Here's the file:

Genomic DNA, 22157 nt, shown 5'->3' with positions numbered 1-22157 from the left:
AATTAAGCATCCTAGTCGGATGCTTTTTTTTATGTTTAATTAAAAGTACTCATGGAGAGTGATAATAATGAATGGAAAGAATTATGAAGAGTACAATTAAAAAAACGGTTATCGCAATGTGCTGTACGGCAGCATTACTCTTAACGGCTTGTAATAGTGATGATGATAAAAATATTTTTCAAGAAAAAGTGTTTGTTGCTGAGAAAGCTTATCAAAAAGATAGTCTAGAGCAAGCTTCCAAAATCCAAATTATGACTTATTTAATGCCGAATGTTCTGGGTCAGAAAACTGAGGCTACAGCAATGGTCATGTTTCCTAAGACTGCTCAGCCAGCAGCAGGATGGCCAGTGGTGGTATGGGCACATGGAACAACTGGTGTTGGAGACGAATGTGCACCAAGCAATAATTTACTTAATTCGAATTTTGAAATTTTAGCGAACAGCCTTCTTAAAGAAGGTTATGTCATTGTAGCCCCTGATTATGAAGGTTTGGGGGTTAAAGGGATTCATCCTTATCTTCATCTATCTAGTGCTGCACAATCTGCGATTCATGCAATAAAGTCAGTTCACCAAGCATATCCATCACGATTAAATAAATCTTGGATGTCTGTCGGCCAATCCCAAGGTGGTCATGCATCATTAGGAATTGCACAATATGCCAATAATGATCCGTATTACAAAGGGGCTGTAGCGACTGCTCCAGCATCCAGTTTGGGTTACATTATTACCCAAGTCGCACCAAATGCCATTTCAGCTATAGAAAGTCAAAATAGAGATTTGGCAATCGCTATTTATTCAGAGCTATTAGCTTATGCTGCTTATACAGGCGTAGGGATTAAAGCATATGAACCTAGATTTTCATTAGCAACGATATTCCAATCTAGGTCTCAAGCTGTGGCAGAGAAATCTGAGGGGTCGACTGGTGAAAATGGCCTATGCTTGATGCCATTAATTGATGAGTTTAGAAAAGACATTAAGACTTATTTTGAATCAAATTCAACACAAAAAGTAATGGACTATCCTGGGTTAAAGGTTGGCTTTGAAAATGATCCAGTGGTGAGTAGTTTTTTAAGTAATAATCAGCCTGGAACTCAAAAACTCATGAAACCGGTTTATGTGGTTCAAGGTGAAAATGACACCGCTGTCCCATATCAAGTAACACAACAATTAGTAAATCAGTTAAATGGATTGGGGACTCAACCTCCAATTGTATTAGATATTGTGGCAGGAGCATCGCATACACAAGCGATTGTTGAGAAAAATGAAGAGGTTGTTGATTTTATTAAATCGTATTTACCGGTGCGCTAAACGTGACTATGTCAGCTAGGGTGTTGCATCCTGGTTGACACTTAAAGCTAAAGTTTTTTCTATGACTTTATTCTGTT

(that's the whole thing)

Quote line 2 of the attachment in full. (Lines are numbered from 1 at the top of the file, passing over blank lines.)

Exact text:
AATTAAGCATCCTAGTCGGATGCTTTTTTTTATGTTTAATTAAAAGTACTCATGGAGAGTGATAATAATGAATGGAAAGAATTATGAAGAGTACAATTAAAAAAACGGTTATCGCAATGTGCTGTACGGCAGCATTACTCTTAACGGCTTGTAATAGTGATGATGATAAAAATATTTTTCAAGAAAAAGTGTTTGTTGCTGAGAAAGCTTATCAAAAAGATAGTCTAGAGCAAGCTTCCAAAATCCAAATTATGACTTATTTAATGCCGAATGTTCTGGGTCAGAAAACTGAGGCTACAGCAATGGTCATGTTTCCTAAGACTGCTCAGCCAGCAGCAGGATGGCCAGTGGTGGTATGGGCACATGGAACAACTGGTGTTGGAGACGAATGTGCACCAAGCAATAATTTACTTAATTCGAATTTTGAAATTTTAGCGAACAGCCTTCTTAAAGAAGGTTATGTCATTGTAGCCCCTGATTATGAAGGTTTGGGGGTTAAAGGGATTCATCCTTATCTTCATCTATCTAGTGCTGCACAATCTGCGATTCATGCAATAAAGTCAGTTCACCAAGCATATCCATCACGATTAAATAAATCTTGGATGTCTGTCGGCCAATCCCAAGGTGGTCATGCATCATTAGGAATTGCACAATATGCCAATAATGATCCGTATTACAAAGGGGCTGTAGCGACTGCTCCAGCATCCAGTTTGGGTTACATTATTACCCAAGTCGCACCAAATGCCATTTCAGCTATAGAAAGTCAAAATAGAGATTTGGCAATCGCTATTTATTCAGAGCTATTAGCTTATGCTGCTTATACAGGCGTAGGGATTAAAGCATATGAACCTAGATTTTCATTAGCAACGATATTCCAATCTAGGTCTCAAGCTGTGGCAGAGAAATCTGAGGGGTCGACTGGTGAAAATGGCCTATGCTTGATGCCATTAATTGATGAGTTTAGAAAAGACATTAAGACTTATTTTGAATCAAATTCAACACAAAAAGTAATGGACTATCCTGGGTTAAAGGTTGGCTTTGAAAATGATCCAGTGGTGAGTAGTTTTTTAAGTAATAATCAGCCTGGAACTCAAAAACTCATGAAACCGGTTTATGTGGTTCAAGGTGAAAATGACACCGCTGTCCCATATCAAGTAACACAACAATTAGTAAATCAGTTAAATGGATTGGGGACTCAACCTCCAATTGTATTAGATATTGTGGCAGGAGCATCGCATACACAAGCGATTGTTGAGAAAAATGAAGAGGTTGTTGATTTTATTAAATCGTATTTACCGGTGCGCTAAACGTGACTATGTCAGCTAGGGTGTTGCATCCTGGTTGACACTTAAAGCTAAAGTTTTTTCTATGACTTTATTCTGTT